Contributor Kyle Mizokami writes:
If the situation off the coast of Somalia has any one positive outcome, it could be bringing together countries that otherwise would never cooperate. As French, German, and Russian forces cooperated during the Boxer Rebellion, common interests in the Indian Ocean are pushing South Korea and Japan to cooperate as well.
The historical enmity between the two nations has its roots in the brutal Japanese occupation of the Korean peninsula from 1910 to 1945, and Japan’s insistence during the postwar era to not fully own up to past atrocities and war crimes. Most recently the two countries have bickered over the ownership of Dokdo, a 168-acre patch of nothing. Fortunately, under American regional hegemony the two countries have not reverted to being enemies but rather economic and military rivals.
Last week, both Japan and South Korea decided to send ships to Somalia. The South Koreans are sending one Chungmugong Yi Sun-sin (KDX-II)-class destroyer, pictured. The Japanese are proposing to send a naval task force of unknown composition, likely including at least two destroyers and a replenishment ship. (You can bet that if the South Koreans are sending a KDX-II destroyer, one of their most modern, the Japanese Maritime Self-Defense Force will send the best they can without detaching ships from the Ballistic Missile Defense mission.)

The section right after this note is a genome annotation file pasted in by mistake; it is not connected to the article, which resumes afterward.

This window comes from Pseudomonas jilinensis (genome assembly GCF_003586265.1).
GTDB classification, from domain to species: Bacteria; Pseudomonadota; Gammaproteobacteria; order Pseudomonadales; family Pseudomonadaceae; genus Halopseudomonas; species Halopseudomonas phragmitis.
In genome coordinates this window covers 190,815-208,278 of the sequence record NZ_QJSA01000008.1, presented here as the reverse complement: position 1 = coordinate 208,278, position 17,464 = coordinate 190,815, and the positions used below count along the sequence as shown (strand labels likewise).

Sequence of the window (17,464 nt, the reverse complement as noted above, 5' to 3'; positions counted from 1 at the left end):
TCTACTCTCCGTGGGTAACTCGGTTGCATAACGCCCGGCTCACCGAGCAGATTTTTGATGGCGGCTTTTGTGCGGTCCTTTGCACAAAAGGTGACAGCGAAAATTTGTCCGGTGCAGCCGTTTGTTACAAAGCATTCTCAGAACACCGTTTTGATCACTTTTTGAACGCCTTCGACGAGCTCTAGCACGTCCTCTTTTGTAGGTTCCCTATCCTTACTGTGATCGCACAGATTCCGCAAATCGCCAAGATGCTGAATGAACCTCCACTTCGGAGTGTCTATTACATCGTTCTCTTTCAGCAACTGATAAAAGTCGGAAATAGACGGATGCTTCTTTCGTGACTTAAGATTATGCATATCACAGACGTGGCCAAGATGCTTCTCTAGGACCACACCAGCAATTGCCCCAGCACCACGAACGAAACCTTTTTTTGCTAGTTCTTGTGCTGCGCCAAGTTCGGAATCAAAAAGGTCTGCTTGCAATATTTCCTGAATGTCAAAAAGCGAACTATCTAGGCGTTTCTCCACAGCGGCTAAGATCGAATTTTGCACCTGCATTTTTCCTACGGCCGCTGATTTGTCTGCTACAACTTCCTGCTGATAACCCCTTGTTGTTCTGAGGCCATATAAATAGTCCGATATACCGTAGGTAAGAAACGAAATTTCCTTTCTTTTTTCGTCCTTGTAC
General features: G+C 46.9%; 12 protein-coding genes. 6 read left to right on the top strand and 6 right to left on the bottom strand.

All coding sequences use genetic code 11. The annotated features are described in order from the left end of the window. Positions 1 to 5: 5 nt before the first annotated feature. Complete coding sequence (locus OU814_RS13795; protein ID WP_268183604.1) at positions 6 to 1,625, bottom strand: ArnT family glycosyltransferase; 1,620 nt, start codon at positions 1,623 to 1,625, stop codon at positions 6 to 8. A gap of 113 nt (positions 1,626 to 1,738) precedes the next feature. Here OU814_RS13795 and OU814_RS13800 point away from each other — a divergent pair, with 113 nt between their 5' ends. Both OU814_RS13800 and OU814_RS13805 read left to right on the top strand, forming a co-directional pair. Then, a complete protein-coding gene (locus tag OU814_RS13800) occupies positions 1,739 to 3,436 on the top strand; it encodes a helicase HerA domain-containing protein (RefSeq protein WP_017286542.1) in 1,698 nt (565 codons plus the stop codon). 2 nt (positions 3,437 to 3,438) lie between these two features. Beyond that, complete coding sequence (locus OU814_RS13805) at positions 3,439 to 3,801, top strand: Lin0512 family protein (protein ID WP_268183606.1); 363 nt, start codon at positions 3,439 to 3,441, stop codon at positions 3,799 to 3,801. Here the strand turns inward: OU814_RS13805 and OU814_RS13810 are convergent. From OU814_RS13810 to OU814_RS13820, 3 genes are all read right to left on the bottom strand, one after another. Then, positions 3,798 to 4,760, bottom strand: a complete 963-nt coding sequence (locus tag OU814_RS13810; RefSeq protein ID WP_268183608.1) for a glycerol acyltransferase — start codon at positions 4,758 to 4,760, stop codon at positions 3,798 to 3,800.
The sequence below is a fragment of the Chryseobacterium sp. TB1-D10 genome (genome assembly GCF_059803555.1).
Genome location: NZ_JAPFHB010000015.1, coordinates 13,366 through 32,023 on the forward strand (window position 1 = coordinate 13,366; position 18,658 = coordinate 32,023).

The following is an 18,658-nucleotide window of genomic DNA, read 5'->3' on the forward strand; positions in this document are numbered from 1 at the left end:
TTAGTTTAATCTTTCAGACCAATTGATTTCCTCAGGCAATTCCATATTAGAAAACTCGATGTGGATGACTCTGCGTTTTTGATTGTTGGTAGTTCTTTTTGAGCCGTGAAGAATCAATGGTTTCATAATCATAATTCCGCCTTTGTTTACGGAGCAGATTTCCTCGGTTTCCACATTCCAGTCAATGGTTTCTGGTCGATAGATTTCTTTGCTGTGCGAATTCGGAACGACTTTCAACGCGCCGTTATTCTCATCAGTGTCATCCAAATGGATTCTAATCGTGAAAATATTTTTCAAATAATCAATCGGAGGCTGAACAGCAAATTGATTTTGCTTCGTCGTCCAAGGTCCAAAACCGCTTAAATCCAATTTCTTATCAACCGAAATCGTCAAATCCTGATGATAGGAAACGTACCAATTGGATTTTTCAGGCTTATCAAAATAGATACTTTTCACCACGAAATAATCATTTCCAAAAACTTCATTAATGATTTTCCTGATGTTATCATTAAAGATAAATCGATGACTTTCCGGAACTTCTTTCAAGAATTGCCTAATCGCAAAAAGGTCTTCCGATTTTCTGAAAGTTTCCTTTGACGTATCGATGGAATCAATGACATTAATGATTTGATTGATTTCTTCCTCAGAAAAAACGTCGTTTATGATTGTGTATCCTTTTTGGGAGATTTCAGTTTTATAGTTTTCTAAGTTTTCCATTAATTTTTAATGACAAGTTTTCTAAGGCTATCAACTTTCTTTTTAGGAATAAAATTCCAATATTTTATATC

According to The Japan Times, Japanese Prime Minister Taro Aso and South Korean President Lee Myung Bak have agreed to work together together to coordinate the escort of civilian shipping in areas of pirate activity. Though this does not include the naval forces of both countries working together, it apparently will involve the possibility of one country escorting the other’s civilian shipping. Such missions are without precedent in relations between the two countries.
Reaction on both sides is mixed but predictable. In South Korea, the announcement has not been widely reported in the Korea press, probably because the government knows that this is not going to go over very well with public opinion. The Japan Times says that it is “not unusual” that South Korean-flagged ships would be escorted by MSDF ships. This attitude is not surprising, since modern Japan has reinvented itself as everyone’s peaceful friend, and seems to be genuinely taken by surprise whenever anyone airs a contrary opinion.
Japan and South Korea are natural economic competitors, but also natural military allies. Both export-driven economies heavily reliant on imported resources, they share the same interests — the stability of East Asia and the security of global shipping lanes. Generally speaking, they’re on the same page on everything except for North Korea, which Japan views as a bad neighbor and South Korea views as a bad brother. One gets the feeling that between the two nations military partnership is an inevitability, although only after Korean unification.
The notion that Japan and South Korea might grow closer because of military action off the coast of Africa is something nobody could have anticipated. It’s a small matter of cooperation, baby steps compared to the daily joint operations between the United States and its western allies. And the world does occasionally see countries working together that promptly go back to baiting each other (two members of NATO in particular come to mind.) It will take decades to become fully realized, but the Somalia mission, for both Japan and South Korea, is the beginning of a military partnership.